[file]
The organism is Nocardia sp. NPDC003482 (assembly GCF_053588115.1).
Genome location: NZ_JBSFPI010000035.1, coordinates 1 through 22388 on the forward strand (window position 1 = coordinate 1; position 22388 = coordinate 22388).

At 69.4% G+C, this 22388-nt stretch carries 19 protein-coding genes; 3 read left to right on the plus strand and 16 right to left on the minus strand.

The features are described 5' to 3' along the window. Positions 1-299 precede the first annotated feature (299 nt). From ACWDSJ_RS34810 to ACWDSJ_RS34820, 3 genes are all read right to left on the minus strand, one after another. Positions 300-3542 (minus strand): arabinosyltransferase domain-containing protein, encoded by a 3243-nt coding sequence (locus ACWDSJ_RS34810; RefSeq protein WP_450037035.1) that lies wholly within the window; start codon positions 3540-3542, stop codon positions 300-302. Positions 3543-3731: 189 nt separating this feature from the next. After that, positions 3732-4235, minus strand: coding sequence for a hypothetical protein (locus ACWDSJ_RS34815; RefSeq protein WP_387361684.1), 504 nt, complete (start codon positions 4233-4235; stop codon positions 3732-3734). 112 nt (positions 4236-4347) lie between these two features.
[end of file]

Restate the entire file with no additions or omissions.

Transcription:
The organism is Nocardia sp. NPDC003482 (assembly GCF_053588115.1).
Genome location: NZ_JBSFPI010000035.1, coordinates 1 through 22388 on the forward strand (window position 1 = coordinate 1; position 22388 = coordinate 22388).

At 69.4% G+C, this 22388-nt stretch carries 19 protein-coding genes; 3 read left to right on the plus strand and 16 right to left on the minus strand.

The features are described 5' to 3' along the window. Positions 1-299 precede the first annotated feature (299 nt). From ACWDSJ_RS34810 to ACWDSJ_RS34820, 3 genes are all read right to left on the minus strand, one after another. Positions 300-3542 (minus strand): arabinosyltransferase domain-containing protein, encoded by a 3243-nt coding sequence (locus ACWDSJ_RS34810; RefSeq protein WP_450037035.1) that lies wholly within the window; start codon positions 3540-3542, stop codon positions 300-302. Positions 3543-3731: 189 nt separating this feature from the next. After that, positions 3732-4235, minus strand: coding sequence for a hypothetical protein (locus ACWDSJ_RS34815; RefSeq protein WP_387361684.1), 504 nt, complete (start codon positions 4233-4235; stop codon positions 3732-3734). 112 nt (positions 4236-4347) lie between these two features.